“I can’t speak highly enough about the group we have in that locker room,” Kelly said. “We’ve been through a lot, a lot of ups and downs, but we stuck together and we never lost hope. And this is a group that believes in one another.”

That faith helped get them to the final day of the season, but there was little stopping Notre Dame this month and especially on Monday. The Terps scored just three goals in the final 56:35, struggling to get leverage against the technically proficient Irish defense.

And like so many other Notre Dame opponents, Maryland struggled in the pick game and defending the off-ball movement of players like Devon McLane and Jake Taylor.

Goalie Logan McNaney yielded 10 goals without a save in the first half, though he rebounded to collect 10 stops after the break. The game was also decided by then, with Notre Dame on its way to winning the most lopsided NCAA title game since 1998.

“I’m not going to let 60 minutes of not playing our best lacrosse take away from what those guys have given,” Tillman said. “And these younger guys, they can take with them just kind of the approach and the attitude and sacrifices. And we can fall back on those things to try to obviously be better next year.”

There are some notable holes to fill throughout the lineup. Zappitello and Wierman are both out of eligibility, and it’s hard to tell which one the Terps will miss more — a shutdown defender who wore the program’s storied No. 1 jersey with distinction as a senior or the school’s career record holder in faceoff wins and ground balls.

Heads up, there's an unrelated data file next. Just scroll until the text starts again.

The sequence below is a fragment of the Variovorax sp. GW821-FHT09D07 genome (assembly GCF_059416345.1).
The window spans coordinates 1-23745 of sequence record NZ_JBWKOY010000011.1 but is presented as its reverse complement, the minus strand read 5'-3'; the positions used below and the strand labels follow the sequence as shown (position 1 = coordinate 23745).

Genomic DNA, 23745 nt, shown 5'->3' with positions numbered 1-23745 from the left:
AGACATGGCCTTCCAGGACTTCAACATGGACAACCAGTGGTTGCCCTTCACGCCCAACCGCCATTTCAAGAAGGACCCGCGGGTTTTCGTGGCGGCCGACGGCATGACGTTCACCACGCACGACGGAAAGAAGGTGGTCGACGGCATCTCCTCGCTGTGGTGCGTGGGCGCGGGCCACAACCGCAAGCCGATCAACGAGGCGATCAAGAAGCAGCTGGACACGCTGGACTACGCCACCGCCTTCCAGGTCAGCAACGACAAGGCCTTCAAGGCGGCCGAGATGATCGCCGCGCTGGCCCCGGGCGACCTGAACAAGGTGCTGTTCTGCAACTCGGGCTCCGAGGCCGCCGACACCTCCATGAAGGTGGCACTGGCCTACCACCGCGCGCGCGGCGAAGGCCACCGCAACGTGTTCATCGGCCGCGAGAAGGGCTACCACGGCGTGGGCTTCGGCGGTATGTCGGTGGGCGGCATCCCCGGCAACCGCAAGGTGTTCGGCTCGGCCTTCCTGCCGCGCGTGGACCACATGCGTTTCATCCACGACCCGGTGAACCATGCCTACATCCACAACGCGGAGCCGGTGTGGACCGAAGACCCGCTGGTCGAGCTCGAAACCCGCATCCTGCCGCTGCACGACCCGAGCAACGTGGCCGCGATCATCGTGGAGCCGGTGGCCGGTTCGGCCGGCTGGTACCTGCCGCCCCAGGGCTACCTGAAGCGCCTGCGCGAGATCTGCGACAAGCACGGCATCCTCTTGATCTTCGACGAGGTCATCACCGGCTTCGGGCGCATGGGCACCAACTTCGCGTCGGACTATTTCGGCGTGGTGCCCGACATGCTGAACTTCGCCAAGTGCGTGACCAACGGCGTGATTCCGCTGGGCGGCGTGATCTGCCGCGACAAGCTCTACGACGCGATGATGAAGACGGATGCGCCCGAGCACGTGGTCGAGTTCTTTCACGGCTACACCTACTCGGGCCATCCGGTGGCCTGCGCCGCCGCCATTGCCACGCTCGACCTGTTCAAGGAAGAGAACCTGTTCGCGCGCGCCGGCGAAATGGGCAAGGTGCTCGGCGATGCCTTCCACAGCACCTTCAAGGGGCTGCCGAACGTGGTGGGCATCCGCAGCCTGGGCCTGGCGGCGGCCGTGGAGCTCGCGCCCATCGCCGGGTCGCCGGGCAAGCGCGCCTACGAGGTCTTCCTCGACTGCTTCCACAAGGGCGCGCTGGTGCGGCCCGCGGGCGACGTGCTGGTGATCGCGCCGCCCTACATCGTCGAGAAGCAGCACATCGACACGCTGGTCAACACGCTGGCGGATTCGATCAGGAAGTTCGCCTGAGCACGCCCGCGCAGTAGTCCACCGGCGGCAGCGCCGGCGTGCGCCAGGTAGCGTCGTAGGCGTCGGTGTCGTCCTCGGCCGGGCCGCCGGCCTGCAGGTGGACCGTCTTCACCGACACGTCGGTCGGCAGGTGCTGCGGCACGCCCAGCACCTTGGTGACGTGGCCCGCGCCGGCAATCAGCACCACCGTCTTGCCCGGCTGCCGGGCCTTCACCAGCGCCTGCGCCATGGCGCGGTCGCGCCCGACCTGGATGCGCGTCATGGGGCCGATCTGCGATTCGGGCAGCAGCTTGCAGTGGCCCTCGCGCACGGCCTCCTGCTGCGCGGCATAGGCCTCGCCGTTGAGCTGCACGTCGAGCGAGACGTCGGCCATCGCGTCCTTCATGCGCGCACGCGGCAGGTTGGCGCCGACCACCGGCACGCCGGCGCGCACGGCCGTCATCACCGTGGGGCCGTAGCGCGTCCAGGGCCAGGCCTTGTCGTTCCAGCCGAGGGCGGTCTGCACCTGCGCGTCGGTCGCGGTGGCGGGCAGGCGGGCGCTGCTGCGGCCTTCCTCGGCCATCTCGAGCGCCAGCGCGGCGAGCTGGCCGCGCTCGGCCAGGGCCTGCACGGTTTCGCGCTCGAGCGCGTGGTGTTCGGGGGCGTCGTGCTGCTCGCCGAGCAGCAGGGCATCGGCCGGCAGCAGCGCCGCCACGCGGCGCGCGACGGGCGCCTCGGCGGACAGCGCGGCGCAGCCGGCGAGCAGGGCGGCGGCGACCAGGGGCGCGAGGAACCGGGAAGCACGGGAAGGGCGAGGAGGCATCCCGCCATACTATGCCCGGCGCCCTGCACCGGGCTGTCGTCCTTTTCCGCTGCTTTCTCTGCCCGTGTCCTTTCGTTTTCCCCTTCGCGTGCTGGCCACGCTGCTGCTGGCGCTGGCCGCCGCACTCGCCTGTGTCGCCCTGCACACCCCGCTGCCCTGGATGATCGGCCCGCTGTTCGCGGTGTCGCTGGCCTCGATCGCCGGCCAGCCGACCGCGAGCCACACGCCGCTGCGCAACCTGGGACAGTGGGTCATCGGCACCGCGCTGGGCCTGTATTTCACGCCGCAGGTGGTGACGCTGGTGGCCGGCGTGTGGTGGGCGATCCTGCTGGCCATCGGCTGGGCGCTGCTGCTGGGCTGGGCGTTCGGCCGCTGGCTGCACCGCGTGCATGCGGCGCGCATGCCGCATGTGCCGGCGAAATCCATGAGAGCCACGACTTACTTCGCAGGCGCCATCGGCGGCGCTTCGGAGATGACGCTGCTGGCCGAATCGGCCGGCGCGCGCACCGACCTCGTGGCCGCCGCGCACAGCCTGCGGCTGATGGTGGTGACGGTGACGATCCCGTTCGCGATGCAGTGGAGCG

Among the others who were seniors and graduate students: Daniel Maltz (team-high 30 goals), Kelly, Koras and Siracusa, as well as defenseman Jackson Canfield, long pole Jack McDonald and short-stick defensive midfielder Nick Redd.

McNaney is among those who is set to return, and the Terps will have sophomore Brian Ruppel in the mix after he redshirted this season. Erksa, Eric Spanos and Eric Malever — Maryland’s top three in points — also have eligibility remaining.

“I have no doubt in my mind that the group coming back will be a great team,” Kelly said. “Coach Tillman installed a culture at Maryland. And it’s our job to live up to the standard every single day. And that group coming back, they will do that.”

There is no doubt those outside the program shifted their view of this Maryland season in May, regardless of its anticlimactic finish. It also reinforced how effective a postseason coach Tillman is when he and his staff have roughly a week to prepare. Under him, the Terps are now 11-2 in NCAA tournament first-round games, 10-1 in quarterfinals and 8-2 in semifinals.

But internally, it was a satisfying run, too, even if the Terps didn’t add to their 2017 and 2022 title trophies. Tillman didn’t make a secret of how difficult a spring it was to figure out a winning formula in College Park, but the ‘24 Terps eventually crafted a championship weekend legacy like so many of their predecessors.

“Were we the best lacrosse team? We weren’t,” Tillman said. “But I’ll tell you what: We maxed out what we could. And I’m not going to sleep real well, but I’ll sleep better knowing I know how much the staff, the kids, everybody put into it. Because it really wasn’t much we left on the table.”